From BiblePortal Wikipedia
Revision as of 09:01, 15 October 2021 by BiblePortalWiki (talk | contribs)
(diff) ← Older revision | Latest revision (diff) | Newer revision → (diff)

Hawker's Poor Man's Concordance And Dictionary [1]

So called from Baal, lord, and Zebub, a fly. And this was the ridiculous idol worshipped at Ekron, to whom Ahaziah, king of Israel, sent to enquire concerning his recovery from a fall he had from his terrace. (See  2 Kings 1:2-3) How very sadly this weak prince answered to his name! The man that was called Ahaziah should have had better views of the Lord, Achaz and Jah, meant, vision of the Lord. Whereas, his was a vision of folly! The Egyptians, it should seem, as well as the being near neighbours, paid divine to this contemptible idol. It is possible, the folly of this idolatry might take its rise from the plague of the flies, which Egypt suffered on account of Israel. (See  Exodus 8:20, etc.) But it said also by historians, that the rivers of Egypt abound with flies whose sting is very painful. It is worthy remark, that the name of this idol changed only from Baal-zebub in Hebrew, to Beel-zebub in Greek, was given to the devil, in the days of our Lord's ministry upon earth. It doth not appear that was worshipped at that time; but it is evident so generally known and acknowledged by this name, that the Pharisees made use of it as a well known, and in a daring blasphemy, the miracles of the Lord Jesus to his power (See  Matthew 12:24)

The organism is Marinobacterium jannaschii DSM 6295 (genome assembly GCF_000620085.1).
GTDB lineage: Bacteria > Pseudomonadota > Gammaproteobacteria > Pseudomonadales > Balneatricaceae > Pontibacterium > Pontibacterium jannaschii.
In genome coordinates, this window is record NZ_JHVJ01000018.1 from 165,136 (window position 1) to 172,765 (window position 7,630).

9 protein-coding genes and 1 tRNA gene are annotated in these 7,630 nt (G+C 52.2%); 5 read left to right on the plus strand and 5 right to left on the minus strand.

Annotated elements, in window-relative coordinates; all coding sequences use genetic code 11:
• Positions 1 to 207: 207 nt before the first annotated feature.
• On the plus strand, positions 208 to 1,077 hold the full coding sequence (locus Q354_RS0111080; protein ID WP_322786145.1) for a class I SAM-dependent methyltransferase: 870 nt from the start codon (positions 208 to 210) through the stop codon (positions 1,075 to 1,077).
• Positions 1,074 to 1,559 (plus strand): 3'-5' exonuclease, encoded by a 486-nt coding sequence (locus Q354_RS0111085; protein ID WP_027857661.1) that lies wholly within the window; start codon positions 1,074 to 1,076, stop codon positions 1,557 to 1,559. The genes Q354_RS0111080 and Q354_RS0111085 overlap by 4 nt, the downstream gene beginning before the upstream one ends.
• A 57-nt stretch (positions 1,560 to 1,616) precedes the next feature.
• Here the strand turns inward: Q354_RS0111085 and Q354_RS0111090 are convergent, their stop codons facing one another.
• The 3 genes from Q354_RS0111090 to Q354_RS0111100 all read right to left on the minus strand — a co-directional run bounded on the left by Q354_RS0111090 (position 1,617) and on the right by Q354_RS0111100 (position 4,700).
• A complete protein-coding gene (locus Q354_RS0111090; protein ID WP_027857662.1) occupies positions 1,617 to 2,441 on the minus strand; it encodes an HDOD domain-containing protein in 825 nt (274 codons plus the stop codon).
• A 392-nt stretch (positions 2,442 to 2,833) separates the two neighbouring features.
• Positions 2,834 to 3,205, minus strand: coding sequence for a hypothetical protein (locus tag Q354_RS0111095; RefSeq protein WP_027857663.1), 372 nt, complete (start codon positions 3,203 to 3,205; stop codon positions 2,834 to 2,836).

Holman Bible Dictionary [2]

 2 Kings 1:2 Matthew 10:25BaalSatan

Baker's Evangelical Dictionary of Biblical Theology [3]

See Pagan Gods And Goddesses

Easton's Bible Dictionary [4]

 2 Kings 1:2,3,16

Cyclopedia of Biblical, Theological and Ecclesiastical Literature [5]

(Hebrews Ba'al Zebub', בִּעִל זְבוּב Fly-Lord; Sept. [v. r. Ή ] Βάαλ Μυϊ v Αν ) occurs in  2 Kings 1:2-3;  2 Kings 1:16, as the god of the Philistines at Ekron, whose oracle Ahaziah sent to consult. Though such a designation of the god appears to us a kind of mockery, and has consequently been regarded as a term of derision (Selden, De Diis Syris, p. 375), yet there seems no reason to doubt that this was the name given to the god by his worshippers, and the plague of flies in hot climates furnishes a sufficient reason for the designation. See FLY. Similarly the Greeks gave the epithet Ἀπόμυιος , to Zeus (Clem. Alex. Protrept. 2, 38) as worshipped at Elis (Pausan. v. 14, 2), the Myiagrus Deus of the Romans (Solin. Polyhist. 1), and Pliny (29. 6, 34, init.) speaks of a Fly-god Myiodes. As this name is the one used by Ahaziah himself, it is difficult to suppose that it was not the proper and reverential title of the god; and the more so, as Beelzebul ( Βεελζεβούλ ) in  Matthew 10:25, seems to be the contemptuous corruption of it. (See Beelzebub). Any explanation, however, of the symbolical sense in which flies may have been regarded in ancient religions, and by which we could conceive how his worshippers could honor him as the god offlies, would appear to us much more compatible with his name than the only sense which can be derived from the Greek parallel. This receives some confirmation, perhaps, from the words of Josephus (Ant. 9, 2, 1), who says, "Ahaziah sent to the Fly ( Τῆς Μυῖαν ), for that is the name of the god" ( Τῷ Θεῷ ). The analogy of classical idolatry would lead us to conclude that all these Baals are only the same god under various modifications of attributes and emblems, but the scanty notices to which we owe all our knowledge of Syro-Arabian idolatry do not furnish data for any decided opinion on this phasis of Baal. (See Baalim).